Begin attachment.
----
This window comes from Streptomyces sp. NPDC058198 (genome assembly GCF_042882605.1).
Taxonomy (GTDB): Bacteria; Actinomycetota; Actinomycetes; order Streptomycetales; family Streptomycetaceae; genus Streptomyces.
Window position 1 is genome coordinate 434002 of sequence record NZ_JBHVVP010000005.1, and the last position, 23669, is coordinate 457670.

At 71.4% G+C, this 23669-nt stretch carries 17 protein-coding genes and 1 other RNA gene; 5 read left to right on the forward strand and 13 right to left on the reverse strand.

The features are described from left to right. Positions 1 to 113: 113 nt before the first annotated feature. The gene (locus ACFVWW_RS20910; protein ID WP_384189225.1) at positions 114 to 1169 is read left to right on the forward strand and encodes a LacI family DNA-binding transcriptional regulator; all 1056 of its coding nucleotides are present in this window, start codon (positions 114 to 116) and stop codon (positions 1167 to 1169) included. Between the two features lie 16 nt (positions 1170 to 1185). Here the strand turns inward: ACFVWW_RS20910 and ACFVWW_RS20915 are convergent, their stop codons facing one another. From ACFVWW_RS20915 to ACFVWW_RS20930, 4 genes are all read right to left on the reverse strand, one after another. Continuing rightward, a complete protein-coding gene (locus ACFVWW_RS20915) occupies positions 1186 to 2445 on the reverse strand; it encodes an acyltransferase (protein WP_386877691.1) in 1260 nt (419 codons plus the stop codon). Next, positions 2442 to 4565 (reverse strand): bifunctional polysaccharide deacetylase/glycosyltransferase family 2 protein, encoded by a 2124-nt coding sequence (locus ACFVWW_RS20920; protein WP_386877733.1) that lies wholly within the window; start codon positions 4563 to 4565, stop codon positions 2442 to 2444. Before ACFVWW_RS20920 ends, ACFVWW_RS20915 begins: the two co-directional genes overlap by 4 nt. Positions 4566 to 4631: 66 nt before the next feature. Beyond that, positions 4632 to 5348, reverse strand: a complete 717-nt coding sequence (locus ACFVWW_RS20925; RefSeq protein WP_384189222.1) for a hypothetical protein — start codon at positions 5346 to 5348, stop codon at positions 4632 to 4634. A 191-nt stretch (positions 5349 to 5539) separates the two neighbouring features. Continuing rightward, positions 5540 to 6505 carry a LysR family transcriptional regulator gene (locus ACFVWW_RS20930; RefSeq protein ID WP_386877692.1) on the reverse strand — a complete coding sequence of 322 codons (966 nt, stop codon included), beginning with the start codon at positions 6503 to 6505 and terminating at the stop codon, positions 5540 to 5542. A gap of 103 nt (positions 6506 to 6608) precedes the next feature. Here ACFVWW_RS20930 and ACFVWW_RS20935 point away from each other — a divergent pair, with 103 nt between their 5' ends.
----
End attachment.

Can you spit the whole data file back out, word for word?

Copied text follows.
This window comes from Streptomyces sp. NPDC058198 (genome assembly GCF_042882605.1).
Taxonomy (GTDB): Bacteria; Actinomycetota; Actinomycetes; order Streptomycetales; family Streptomycetaceae; genus Streptomyces.
Window position 1 is genome coordinate 434002 of sequence record NZ_JBHVVP010000005.1, and the last position, 23669, is coordinate 457670.

At 71.4% G+C, this 23669-nt stretch carries 17 protein-coding genes and 1 other RNA gene; 5 read left to right on the forward strand and 13 right to left on the reverse strand.

The features are described from left to right. Positions 1 to 113: 113 nt before the first annotated feature. The gene (locus ACFVWW_RS20910; protein ID WP_384189225.1) at positions 114 to 1169 is read left to right on the forward strand and encodes a LacI family DNA-binding transcriptional regulator; all 1056 of its coding nucleotides are present in this window, start codon (positions 114 to 116) and stop codon (positions 1167 to 1169) included. Between the two features lie 16 nt (positions 1170 to 1185). Here the strand turns inward: ACFVWW_RS20910 and ACFVWW_RS20915 are convergent, their stop codons facing one another. From ACFVWW_RS20915 to ACFVWW_RS20930, 4 genes are all read right to left on the reverse strand, one after another. Continuing rightward, a complete protein-coding gene (locus ACFVWW_RS20915) occupies positions 1186 to 2445 on the reverse strand; it encodes an acyltransferase (protein WP_386877691.1) in 1260 nt (419 codons plus the stop codon). Next, positions 2442 to 4565 (reverse strand): bifunctional polysaccharide deacetylase/glycosyltransferase family 2 protein, encoded by a 2124-nt coding sequence (locus ACFVWW_RS20920; protein WP_386877733.1) that lies wholly within the window; start codon positions 4563 to 4565, stop codon positions 2442 to 2444. Before ACFVWW_RS20920 ends, ACFVWW_RS20915 begins: the two co-directional genes overlap by 4 nt. Positions 4566 to 4631: 66 nt before the next feature. Beyond that, positions 4632 to 5348, reverse strand: a complete 717-nt coding sequence (locus ACFVWW_RS20925; RefSeq protein WP_384189222.1) for a hypothetical protein — start codon at positions 5346 to 5348, stop codon at positions 4632 to 4634. A 191-nt stretch (positions 5349 to 5539) separates the two neighbouring features. Continuing rightward, positions 5540 to 6505 carry a LysR family transcriptional regulator gene (locus ACFVWW_RS20930; RefSeq protein ID WP_386877692.1) on the reverse strand — a complete coding sequence of 322 codons (966 nt, stop codon included), beginning with the start codon at positions 6503 to 6505 and terminating at the stop codon, positions 5540 to 5542. A gap of 103 nt (positions 6506 to 6608) precedes the next feature. Here ACFVWW_RS20930 and ACFVWW_RS20935 point away from each other — a divergent pair, with 103 nt between their 5' ends.